Interested in Nutrigenomics and how it can be incorporated into your clinical practice?
Next Available Course – York venue
22/23 June and 13/14 July 2019
10am – 5pm each day
With the introduction of the 23andMe genetic testing service into the UK at the end of 2014 and the overwhelming advertising to promote their service, an increasing number of people are showing interest in using the test to help promote optimal health and prevent the occurrence of disease. These people, however, need appropriate support from a qualified practitioner, who has had the training in, and experience of interpreting, a client’s data in the context of their health aims.
Why not expand your practice and be one of those practitioners?
Do you want to –
- Have a fundamental understanding of the human genome and the concept of basic genetics?
- Understand the terminology relating to nutrigenomics?
- Understand the term single nucleotide polymorphisms (SNPs)
- Know how to interpret SNP’s and their potential expression from a functional medicine perspective?
- Increase your knowledge of foods and nutrients and the effect they may have on single nucleotide polymorphisms?
- Know how to apply that knowledge to your clients’ cases in your practice?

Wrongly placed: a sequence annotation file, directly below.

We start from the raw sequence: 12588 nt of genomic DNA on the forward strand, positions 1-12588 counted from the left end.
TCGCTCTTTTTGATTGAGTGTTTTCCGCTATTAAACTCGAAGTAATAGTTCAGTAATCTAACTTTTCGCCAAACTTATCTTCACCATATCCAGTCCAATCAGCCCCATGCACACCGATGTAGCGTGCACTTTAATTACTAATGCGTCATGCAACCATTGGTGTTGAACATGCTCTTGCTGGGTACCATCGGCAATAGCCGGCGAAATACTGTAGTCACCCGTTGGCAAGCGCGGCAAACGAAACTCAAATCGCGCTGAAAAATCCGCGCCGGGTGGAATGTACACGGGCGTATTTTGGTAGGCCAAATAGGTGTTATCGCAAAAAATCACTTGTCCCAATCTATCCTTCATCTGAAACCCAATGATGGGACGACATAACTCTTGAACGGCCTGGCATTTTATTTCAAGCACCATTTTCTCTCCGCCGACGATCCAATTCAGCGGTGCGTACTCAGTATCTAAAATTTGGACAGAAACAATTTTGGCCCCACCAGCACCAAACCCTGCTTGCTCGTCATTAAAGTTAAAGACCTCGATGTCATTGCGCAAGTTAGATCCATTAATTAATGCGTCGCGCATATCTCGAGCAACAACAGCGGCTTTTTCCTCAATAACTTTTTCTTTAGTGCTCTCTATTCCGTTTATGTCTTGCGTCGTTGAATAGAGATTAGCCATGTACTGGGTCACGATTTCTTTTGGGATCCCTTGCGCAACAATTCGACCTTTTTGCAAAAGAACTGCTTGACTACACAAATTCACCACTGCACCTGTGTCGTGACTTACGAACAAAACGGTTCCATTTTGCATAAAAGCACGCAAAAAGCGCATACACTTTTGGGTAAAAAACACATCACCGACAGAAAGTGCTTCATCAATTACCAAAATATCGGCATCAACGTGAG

- Know which functional tests would be useful to aid interpretation of the nutrigenomic test
- Increase your awareness of limits of competence & the importance of appropriate counselling and support for clients?
If your answer to the above questions is yes, then why not join us on our 4-day course? We are offering both London and York venues. Contact us for the dates of our 2016 courses
The Genesnippers 4-day Nutrigenomic course has been designed to increase practitioner awareness and confidence in the use of nutrigenomics and supporting functional testing in clinical practice
The course is run over two weekends and looks at selected polymorphisms from a functional medicine perspective.
The course commences by providing a brief history of genetic and nutrigenomic testing to set the context for the four days. The difference between single penetrant disorders and single nucleotide polymorphisms (SNP’s) will be covered, together with an introduction to mapping polymorphisms to the Functional Medicine matrix to demonstrate how this may offer additional useful information for client cases.
There will also be a discussion on the range of nutrigenomic tests currently available (including 23andMe), and where and when these may be applicable.
Digestive function is central to any nutritional therapy practice. The single nucleotide polymorphisms (snp’s) associated with digestion and assimilation will be explored in the first afternoon session, and will include reference to how they overlap into other areas of the functional medicine matrix: immunity, structural integrity, communication, biotransformation and defence and repair. There will also be a discussion on appropriate functional tests that may be considered in order to demonstrate the expression of these polymorphisms. In addition, we will be analysing the evidence base for nutrition and polymorphisms in relation to conditions such as IBD, Crohn’s disease, coeliac disease, non-gluten coeliac sensitivity, high and low histamine conditions.